Perhaps, the "high point" of Japan's efforts to win over Asian peoples by claiming to be liberating Asia from European colonialists was the Greater East Asian Conference of 1943. Japan gathered a group of "Asian leaders" together in Tokyo in late 1943 for a conference. In reality, all Japan was trying to do was elicit some support for its already declining Empire. By the time the conference took place, Japan was less than two years away from surrendering.

Leaders attended the conference from the Philippines, Burma, Malaya, and "Manchuko" which was a fictional state created out of the Chinese province of Manchuria. Also, in attendance were men who claimed to represent India (under British occupation and colonial rule) and China. Not in attendance were any representatives of the Dutch East Indies (or modern day Indonesia), nor Korea. The Japanese viewed these territories as simply property they had "annexed" to the Japanese Empire. Nor, were any representatives of French Indochina invited to the conference either.

Japan's occupation of the former colonies was brutal and relentless. For example, its estimated that twenty million Chinese died during their occupation of the country. American historians talk about the number of soldiers killed during the Bataan Death March and subsequently in POW camps. What we forget is that the Japanese slaughtered Filipinos by the thousands. If their soldiers felt some prohibition against a total massacre of all Europeans, they didn't feel that way about Filipinos. Things were even worse in the French colony of Indochina, where the Japanese simply viewed the country as a "rice bowl" for feeding Japan. Its estimated over a 1 million Vietnamese starved during World War II because the Japanese simply stole the rice they depended on for their diet.

Perhaps, there were actually some "enlightened leaders" in Japan who believed in Pan Asianism and liberating Asian people from colonial powers. Whatever the case, these leaders were overwhelmed and silenced by a military that saw these places in Asia as simply a place to seize the raw materials and labor necessary to fight the war with America. The Greater East Asian Conference was nothing, but rhetoric.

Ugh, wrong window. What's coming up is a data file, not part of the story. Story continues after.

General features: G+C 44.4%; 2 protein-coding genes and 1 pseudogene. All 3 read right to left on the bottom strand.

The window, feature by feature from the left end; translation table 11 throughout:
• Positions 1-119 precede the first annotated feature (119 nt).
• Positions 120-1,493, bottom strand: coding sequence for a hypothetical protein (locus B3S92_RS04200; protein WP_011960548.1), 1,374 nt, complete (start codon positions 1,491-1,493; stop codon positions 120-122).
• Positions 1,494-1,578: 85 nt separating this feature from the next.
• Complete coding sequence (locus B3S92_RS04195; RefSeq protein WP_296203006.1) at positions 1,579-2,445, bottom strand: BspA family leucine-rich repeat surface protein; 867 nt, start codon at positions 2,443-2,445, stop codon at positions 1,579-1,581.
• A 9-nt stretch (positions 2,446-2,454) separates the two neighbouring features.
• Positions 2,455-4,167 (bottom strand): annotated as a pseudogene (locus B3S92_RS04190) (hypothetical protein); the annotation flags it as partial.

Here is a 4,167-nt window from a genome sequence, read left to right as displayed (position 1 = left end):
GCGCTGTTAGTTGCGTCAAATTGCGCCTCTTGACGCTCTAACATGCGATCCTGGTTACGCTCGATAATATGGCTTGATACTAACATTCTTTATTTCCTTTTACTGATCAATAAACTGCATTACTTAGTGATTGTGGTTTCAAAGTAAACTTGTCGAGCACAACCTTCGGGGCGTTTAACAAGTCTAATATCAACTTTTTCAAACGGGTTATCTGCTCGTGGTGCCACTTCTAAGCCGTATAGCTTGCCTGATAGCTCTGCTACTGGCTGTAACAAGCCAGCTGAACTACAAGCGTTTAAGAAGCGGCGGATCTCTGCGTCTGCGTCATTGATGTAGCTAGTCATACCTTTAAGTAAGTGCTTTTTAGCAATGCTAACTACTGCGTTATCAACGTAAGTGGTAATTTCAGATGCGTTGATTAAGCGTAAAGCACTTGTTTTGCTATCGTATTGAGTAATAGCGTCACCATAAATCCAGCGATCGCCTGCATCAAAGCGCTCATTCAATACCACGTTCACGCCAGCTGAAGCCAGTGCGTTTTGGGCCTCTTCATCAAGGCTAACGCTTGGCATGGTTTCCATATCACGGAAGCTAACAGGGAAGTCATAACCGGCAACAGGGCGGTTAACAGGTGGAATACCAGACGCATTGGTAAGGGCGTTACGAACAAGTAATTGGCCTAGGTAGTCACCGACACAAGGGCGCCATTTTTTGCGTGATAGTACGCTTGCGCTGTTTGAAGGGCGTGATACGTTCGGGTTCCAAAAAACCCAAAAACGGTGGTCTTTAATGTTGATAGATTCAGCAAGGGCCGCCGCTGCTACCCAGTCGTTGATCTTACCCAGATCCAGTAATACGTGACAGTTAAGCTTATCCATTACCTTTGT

Last edited by markg91359; 12-17-2013 at 09:16 AM..
Rate this post positively Reply With Quote Quick reply to this message
 
Old 12-17-2013, 09:12 AM
 
Location: Los Angeles area
14,017 posts, read 18,861,887 times
Reputation: 32438
Quote:
Originally Posted by MidValleyDad View Post
Just a thought but if it was phrased in the form of a Japanese 'Monroe Doctrine' would it have been any more acceptable?
No. It doesn't matter how it's phrased or what one calls it. Only the reality behind the words matters, and enough serious historians have documented that reality for us to be able to condemn it utterly.
Rate this post positively Reply With Quote Quick reply to this message
 
Old 12-17-2013, 10:38 AM
 
14,781 posts, read 38,461,538 times
Reputation: 14496
Others have hit the nail on the head several times. Pan-Asianism originally started as a concept popular among liberal Japanese intellectuals. It was then co-opted as the "cover story" for Japanese imperial aggression. The concept went from being, "Asia united against Western colonialism for the benefit of all Asians" to "Asia united against Western colonialism under the enlightened, imperial rule of Japan primarily for the benefit of Japan." All of it stems from the concept of Sangoku which is a modern era Japanese conceit that saw India, China and Japan as the three great civilizations of Asia.
Rate this post positively Reply With Quote Quick reply to this message
 
Old 12-17-2013, 01:59 PM
 
31,371 posts, read 33,730,916 times
Reputation: 14928
Very good contributions all around.